In three weeks, I get my first cubicle.
For many of you, that's probably no big deal; you've grown used to your cloth-paneled den of commerce after X number of years in the business. You don't even give it a second thought.
Me, right now I feel like Jean-Luc Picard in the moment just before he was assimilated by the Borg. Paralyzed. Transfixed. Terrified. And yet somehow also perversely fascinated by the inevitable change. To lose one's previously unbounded workspace for the matte grey vertical carpet, acrylic granite-print desktop and requisite three-drawer knee-bangin' endcap.
The new box comes as part of all-new digs. Same company, new location. Consolidation appears to be the explanation. Bloodletting to an extent that suggested the old building was located on a Hellmouth has left our company a pallid shell of its former (and admittedly bloated) self. So we're moving to a decidedly swankier location, taking over the space once controlled by yet another failed webtech company with a name that calls to mind some kind of prescription drug...one with a low risk of sexual side effects. If I can, I'm going to snag the big lobby sign of the former tenant; if I ever decide to go full-time with my freelance graphic design business, I can change the name, and bang — I'll already have a cool sign for the front hall.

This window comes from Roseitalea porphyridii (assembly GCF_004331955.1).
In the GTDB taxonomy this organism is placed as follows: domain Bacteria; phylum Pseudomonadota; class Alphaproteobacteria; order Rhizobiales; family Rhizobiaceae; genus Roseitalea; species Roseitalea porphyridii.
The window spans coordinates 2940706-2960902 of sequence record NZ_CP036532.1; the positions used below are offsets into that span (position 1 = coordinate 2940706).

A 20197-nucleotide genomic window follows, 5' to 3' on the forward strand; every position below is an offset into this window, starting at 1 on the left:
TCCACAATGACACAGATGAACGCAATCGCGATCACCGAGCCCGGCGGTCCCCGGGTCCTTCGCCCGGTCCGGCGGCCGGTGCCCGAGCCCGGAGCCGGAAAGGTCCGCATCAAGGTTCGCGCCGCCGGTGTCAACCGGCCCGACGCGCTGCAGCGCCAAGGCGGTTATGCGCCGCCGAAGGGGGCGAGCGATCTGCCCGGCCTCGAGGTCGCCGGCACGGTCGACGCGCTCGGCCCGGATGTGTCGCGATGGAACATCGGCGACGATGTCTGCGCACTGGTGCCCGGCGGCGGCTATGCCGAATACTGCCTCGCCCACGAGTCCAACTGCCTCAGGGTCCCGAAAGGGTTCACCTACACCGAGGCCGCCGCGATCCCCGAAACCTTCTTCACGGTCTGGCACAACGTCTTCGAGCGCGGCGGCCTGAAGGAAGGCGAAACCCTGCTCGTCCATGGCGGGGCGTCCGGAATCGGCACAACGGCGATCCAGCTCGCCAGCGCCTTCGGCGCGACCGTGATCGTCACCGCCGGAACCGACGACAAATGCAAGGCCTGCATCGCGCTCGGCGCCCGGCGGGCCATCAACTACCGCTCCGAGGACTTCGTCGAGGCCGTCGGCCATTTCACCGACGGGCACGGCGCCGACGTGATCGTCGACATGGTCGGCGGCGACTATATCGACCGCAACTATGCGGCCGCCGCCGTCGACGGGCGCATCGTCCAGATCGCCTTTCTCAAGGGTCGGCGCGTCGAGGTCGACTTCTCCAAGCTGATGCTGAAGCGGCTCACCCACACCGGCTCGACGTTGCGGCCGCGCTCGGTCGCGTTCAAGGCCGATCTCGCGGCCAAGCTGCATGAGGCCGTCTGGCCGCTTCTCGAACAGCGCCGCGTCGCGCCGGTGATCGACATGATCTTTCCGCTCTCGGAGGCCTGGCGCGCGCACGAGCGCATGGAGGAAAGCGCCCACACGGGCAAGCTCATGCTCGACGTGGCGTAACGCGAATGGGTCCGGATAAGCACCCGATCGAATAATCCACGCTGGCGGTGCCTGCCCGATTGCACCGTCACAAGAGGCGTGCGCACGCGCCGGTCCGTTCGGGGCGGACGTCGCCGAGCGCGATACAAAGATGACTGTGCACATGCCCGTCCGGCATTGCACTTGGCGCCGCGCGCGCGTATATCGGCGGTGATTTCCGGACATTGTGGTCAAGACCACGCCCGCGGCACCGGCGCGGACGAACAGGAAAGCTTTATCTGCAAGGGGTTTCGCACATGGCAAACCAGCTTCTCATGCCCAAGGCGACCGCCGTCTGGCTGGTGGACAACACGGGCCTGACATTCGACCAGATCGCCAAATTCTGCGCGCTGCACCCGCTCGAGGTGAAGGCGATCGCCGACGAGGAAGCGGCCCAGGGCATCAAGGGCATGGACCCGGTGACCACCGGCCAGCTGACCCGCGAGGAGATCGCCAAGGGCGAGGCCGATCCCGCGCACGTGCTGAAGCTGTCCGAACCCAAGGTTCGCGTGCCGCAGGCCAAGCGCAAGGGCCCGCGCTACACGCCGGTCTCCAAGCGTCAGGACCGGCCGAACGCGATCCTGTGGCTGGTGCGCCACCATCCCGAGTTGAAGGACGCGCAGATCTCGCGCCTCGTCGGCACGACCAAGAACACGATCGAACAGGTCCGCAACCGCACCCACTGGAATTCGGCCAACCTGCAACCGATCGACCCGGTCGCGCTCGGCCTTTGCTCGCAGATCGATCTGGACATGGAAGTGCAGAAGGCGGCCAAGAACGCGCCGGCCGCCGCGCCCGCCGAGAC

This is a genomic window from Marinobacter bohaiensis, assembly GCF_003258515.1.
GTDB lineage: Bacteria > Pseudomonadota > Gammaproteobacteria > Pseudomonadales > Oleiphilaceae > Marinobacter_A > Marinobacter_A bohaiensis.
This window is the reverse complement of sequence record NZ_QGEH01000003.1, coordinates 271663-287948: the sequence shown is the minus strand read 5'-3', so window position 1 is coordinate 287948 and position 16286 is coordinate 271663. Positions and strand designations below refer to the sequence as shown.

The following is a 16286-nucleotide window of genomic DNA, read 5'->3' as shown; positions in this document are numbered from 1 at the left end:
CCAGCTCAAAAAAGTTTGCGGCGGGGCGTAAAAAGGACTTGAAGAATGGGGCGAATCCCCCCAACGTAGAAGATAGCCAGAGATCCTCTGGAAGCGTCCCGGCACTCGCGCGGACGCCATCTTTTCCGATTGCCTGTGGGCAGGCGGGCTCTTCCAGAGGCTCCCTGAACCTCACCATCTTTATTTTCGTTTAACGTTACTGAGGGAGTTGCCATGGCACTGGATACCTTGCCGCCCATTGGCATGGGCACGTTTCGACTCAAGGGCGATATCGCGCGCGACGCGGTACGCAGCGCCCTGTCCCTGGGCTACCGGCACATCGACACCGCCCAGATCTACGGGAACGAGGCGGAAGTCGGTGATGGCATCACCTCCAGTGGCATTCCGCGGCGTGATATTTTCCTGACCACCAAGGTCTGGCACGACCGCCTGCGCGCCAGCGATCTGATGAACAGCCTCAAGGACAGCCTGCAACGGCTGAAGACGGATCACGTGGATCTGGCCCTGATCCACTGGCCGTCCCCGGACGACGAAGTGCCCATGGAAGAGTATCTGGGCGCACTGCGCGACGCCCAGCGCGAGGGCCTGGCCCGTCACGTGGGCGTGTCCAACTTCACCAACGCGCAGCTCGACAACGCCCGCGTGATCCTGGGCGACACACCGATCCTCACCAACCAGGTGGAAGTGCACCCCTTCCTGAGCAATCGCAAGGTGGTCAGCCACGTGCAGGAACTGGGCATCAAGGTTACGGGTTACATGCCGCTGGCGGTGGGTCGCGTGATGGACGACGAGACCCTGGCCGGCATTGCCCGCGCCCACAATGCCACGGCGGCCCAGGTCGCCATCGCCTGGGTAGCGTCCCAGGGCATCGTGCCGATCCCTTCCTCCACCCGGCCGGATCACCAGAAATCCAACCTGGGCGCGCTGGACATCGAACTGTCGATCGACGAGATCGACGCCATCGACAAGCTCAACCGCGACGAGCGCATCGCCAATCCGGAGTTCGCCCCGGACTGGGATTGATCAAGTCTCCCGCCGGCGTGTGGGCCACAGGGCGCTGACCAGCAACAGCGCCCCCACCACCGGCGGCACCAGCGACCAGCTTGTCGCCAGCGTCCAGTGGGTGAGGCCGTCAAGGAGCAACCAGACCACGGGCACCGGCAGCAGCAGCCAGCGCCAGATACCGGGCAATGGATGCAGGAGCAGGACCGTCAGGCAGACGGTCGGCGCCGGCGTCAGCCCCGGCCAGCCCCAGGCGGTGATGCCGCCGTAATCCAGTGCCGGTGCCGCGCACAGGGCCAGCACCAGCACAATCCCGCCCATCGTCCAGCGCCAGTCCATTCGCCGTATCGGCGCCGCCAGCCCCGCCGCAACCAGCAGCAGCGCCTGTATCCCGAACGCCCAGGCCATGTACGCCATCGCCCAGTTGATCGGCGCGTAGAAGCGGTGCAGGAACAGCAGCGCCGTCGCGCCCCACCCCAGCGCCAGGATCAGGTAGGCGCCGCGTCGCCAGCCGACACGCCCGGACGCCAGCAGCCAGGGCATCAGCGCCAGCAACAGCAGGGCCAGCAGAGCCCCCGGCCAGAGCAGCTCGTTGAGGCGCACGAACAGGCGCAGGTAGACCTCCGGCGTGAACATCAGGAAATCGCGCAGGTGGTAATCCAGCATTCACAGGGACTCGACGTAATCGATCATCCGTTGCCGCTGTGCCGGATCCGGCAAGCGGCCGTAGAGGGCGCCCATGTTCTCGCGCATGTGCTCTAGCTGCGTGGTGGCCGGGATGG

I've been reassured that, due to my crucial role within the company as a middle-management type with serious production responsibilities, I'll actually be getting a double-wide cubicle. I'm not sure I like the sound of that. Here in Missouri, owning a double-wide is like kicking the Tornado God in the crotch and laughing at him. If you've got a double-wide in North Carolina, chances are you count among your other possessions a '75 Nova up on cinderblocks. Of course, if you've got a double-wide in West Virginia, you're the governor.